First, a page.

SS1.08 Sensory Ecology, Neurophysiology and Behavior of Zooplankton
Date: Monday, June 10, 2002
Time: 11:15:00 AM
Location: Carson B
 
FelsD, Zoological Institute Univ. Basel, Rheinsprung 9, 4051 Basel, Switzerland, daniel.fels@unibas.ch
 
EPIDEMIOLOGY OF TWO HORIZONTALLY TRANSMITTED GUT PARASITES OF DAPHNIA MAGNA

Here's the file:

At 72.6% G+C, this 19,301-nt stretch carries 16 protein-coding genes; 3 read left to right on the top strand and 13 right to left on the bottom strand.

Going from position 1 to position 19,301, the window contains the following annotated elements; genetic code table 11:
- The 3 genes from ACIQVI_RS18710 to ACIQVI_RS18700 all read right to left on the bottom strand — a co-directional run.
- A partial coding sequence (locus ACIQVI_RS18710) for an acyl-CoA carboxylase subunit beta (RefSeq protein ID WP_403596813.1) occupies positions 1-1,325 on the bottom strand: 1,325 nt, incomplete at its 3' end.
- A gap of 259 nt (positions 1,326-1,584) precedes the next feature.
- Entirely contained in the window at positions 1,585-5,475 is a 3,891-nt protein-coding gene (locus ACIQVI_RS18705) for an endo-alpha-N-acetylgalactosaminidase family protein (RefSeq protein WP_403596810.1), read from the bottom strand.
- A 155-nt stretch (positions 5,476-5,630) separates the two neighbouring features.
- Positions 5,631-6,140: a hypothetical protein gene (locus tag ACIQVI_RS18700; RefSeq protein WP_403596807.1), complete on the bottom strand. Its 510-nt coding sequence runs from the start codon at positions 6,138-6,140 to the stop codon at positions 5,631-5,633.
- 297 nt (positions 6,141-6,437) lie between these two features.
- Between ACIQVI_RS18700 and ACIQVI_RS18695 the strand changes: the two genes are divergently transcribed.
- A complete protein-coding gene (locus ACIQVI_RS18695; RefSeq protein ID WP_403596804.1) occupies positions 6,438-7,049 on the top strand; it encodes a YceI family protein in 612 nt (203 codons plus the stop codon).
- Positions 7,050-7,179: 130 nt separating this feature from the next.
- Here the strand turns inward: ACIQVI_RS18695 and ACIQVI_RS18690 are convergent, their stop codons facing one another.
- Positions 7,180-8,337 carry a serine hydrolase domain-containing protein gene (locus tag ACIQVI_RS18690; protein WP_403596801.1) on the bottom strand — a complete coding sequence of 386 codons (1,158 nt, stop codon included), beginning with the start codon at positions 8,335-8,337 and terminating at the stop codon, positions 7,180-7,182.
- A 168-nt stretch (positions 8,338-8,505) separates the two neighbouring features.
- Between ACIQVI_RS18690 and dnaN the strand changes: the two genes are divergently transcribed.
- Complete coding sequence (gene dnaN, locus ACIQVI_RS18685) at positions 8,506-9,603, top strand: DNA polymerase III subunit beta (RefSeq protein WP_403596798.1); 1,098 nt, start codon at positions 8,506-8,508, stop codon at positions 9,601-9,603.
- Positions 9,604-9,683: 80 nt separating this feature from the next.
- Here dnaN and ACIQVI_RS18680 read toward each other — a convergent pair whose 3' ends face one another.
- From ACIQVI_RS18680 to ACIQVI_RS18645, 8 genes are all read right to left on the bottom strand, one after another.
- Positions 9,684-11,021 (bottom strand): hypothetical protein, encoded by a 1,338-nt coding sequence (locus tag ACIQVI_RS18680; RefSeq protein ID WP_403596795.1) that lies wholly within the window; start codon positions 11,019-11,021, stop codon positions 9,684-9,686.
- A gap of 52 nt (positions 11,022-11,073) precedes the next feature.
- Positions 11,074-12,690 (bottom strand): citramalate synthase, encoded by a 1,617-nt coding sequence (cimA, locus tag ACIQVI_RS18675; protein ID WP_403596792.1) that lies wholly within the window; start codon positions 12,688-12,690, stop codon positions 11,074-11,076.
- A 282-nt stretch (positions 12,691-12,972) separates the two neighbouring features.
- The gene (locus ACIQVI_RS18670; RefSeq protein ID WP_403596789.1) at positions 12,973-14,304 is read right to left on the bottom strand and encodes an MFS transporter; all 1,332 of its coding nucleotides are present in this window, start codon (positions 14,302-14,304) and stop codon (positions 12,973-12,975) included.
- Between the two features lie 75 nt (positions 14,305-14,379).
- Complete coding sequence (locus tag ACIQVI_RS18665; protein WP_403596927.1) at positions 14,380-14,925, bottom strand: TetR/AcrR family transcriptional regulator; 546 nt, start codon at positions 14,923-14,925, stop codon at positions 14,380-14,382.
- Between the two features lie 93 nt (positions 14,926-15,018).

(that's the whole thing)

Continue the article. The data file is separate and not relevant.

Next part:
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The study was performed with two clones of Daphnia magna, each with its sympatric microparasite, Glugoides intestinalis or Micro1 (Microsporidia). We tested for the effect of feeding on infection risk (IR) and the effect of vertical or horizontal distance on IR . When uninfected Daphnia are individually placed in (100ml) beakers which previously contained an infected Daphnia, they suffered not from higher IR when we added algea to that beaker compared to those receiving no algae: even though we found an algea concentration-dependent increase in the frequency of mandibular movements. Uninfected Daphnia which we kept in cylindric cages (hight: 10cm; diameter: 4cm) allowing water movements in all directions suffered from the same IR irrespective from two possible distances to infected Daphnias which were in cages as well. The distances were 1cm aside infected Daphnia and 10cm away in either vertical or horizontal direction. We assume these latter results to be due to the effect of filtration movements of Daphnia on the surrounding water.